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Parashat Eikev 5780

August 6, 2020

A D’var Torah for Parashat Eikev
By Cantor Sandy Horowitz (’14)

In an episode of the Peanuts comic strip by Charles Schultz, Linus tells his sister Lucy that he wants to be a doctor. She replies in her big-sister way, “You could never be a doctor, you know why? Because you don’t love mankind, that’s why!” To which Linus replies:

This seems to illustrate Moses’ feeling towards the Israelites in Parashat Eikev.

One can’t argue with his commitment to the Israelites as a people (“mankind”), while at the same time we experience his deep frustration with their behavior. As they prepare to enter the Promised Land, Moses’ words include a series of rebukes as he tells them, “You have been rebelling against the Lord since the day I have known you” (Deut. 9:24). He recounts their transgressions in detail – how they built a golden calf idol, and how the scouts who spied on the Promised Land showed little faith in God’s promise – “You did not believe Him, nor did you obey Him” (Deut. 9:23). He reminds them that God wanted to destroy them out of divine anger at their many transgressions, and that they were saved only because Moses himself argued on their behalf. Moses seems to be having an extended “Linus moment”.

Perhaps, however, Moses’ recounting of the peoples’ sins has a purpose which goes beyond his personal feelings of frustration. He tells them:

“Not because of your righteousness or because of the honesty of your heart, do you come to possess their land… but [rather] in order to fulfill the oath that the Lord swore to your forefathers, Abraham, Isaac, and Jacob. (Deut. 9:5).”

Moses wants them to know that they are not being given the land based on their own merit. For they have little merit. Rather, they are the inheritors of a promise that was made to their ancestors a very long time ago.  And as such, these resentful and rebellious individuals are being reminded that they belong to something greater than themselves. When they enter the land and encounter other nations and other peoples, they must remember that, by means of their heritage, they are one people, God’s people, Am Israel.

In the new land, reward and punishment will affect the Israelites in a way that they will not have experienced before. While in the wilderness, punishment was handed out to those who specifically transgressed God’s laws or otherwise made God angry. When Miriam was perceived as having spoken against her brother Moses, God afflicted her with skin disease (Num. 12:1-10); no one else was affected. When Korah staged a rebellion against Moses and Aaron, God caused the earth to swallow him up along with his followers (Num. 16:31-32), while the non-rebels went unpunished.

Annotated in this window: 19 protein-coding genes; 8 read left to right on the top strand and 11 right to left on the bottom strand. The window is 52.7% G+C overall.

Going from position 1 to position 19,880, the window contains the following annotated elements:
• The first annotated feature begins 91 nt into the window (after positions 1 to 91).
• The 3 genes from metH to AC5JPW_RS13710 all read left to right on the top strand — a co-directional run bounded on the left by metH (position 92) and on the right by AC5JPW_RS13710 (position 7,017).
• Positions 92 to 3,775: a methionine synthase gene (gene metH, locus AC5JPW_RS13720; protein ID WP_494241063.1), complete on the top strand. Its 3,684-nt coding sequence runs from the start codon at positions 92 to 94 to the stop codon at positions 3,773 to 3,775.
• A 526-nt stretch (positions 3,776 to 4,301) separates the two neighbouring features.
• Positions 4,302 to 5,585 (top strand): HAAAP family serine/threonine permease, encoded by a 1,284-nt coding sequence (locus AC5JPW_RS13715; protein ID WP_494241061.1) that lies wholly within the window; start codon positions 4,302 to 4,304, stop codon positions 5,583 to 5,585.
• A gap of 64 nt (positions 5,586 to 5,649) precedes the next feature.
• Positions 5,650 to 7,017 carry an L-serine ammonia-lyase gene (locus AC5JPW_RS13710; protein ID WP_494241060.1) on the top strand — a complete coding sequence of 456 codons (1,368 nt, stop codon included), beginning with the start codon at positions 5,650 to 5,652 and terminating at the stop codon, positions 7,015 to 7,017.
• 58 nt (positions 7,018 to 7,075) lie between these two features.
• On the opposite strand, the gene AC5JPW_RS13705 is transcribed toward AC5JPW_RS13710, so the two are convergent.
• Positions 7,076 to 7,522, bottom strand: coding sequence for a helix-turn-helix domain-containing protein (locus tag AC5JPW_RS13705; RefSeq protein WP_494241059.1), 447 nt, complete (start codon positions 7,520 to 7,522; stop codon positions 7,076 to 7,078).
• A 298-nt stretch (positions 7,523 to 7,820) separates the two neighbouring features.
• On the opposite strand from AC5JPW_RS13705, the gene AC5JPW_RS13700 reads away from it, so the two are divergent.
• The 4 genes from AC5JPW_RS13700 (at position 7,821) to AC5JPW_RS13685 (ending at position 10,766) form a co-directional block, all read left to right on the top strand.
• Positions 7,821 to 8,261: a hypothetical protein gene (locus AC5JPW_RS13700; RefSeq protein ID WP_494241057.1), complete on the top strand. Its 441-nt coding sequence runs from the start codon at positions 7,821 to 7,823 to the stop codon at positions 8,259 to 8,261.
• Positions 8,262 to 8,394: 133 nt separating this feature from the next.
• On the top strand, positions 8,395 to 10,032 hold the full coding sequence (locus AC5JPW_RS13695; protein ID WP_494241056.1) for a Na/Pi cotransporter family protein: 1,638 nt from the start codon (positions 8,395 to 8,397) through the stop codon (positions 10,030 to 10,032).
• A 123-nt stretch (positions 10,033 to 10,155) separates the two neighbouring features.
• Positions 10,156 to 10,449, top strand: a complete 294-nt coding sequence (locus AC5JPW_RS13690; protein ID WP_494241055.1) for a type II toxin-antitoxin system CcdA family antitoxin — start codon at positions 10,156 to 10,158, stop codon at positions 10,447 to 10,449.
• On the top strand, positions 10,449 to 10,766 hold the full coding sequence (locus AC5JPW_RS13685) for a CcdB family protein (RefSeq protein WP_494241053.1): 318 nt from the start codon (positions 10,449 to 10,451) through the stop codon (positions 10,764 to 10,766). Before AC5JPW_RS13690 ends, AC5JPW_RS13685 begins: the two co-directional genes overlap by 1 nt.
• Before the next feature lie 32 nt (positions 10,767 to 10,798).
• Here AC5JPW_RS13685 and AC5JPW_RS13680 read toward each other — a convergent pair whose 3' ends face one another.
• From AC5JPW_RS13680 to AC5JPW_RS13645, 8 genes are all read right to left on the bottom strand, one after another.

In the new land, God’s Presence will no longer be so direct. The Israelites will now experience God’s pleasure and God’s wrath, reward and punishment, by means of divinely-decreed acts of nature: If the people choose to follow the commandments, God tells them, “I will give the rain of your land in its time” (Deut. 11:14). But if they turn away and worship idols, Moses tells them that “the wrath of the Lord will be kindled against you, and He will close off the heavens, and there will be no rain.” (Deut. 11:17).

Providing or withholding rain as a means of reward and punishment means that everyone is equally affected, regardless of who sinned and who did not. Acts of nature do not discriminate. If there is no rain, all the crops will fail; with rain, there is prosperity for everyone. In this post-wilderness existence, the Israelites will be compelled to experience collective responsibility.

Parashat Eikev’s teaching about collective responsibility has deep meaning for us, particularly in this time of the global pandemic. For if we honor social distancing, and if we wear our masks while in the presence of others, then – God willing – the threat of Covid-19 will abate. But if we do not heed the laws of science and common sense, if we do not respond to the call to act for the sake of others as well as ourselves, then our future, whether personal, national, or global, will continue to look very bleak.

The same may be said for global warming, or social or economic inequality, or any number of ills that affect us as a community. As with our ancestors, we’re all in this together. We don’t have to love or even like each other, but we must find a way to care about “mankind” – all of humanity – in order to survive and so that we may prosper.
Cantor Sandy Horowitz (AJR ’14) is an independent cantor and tutor who has served as AJR faculty.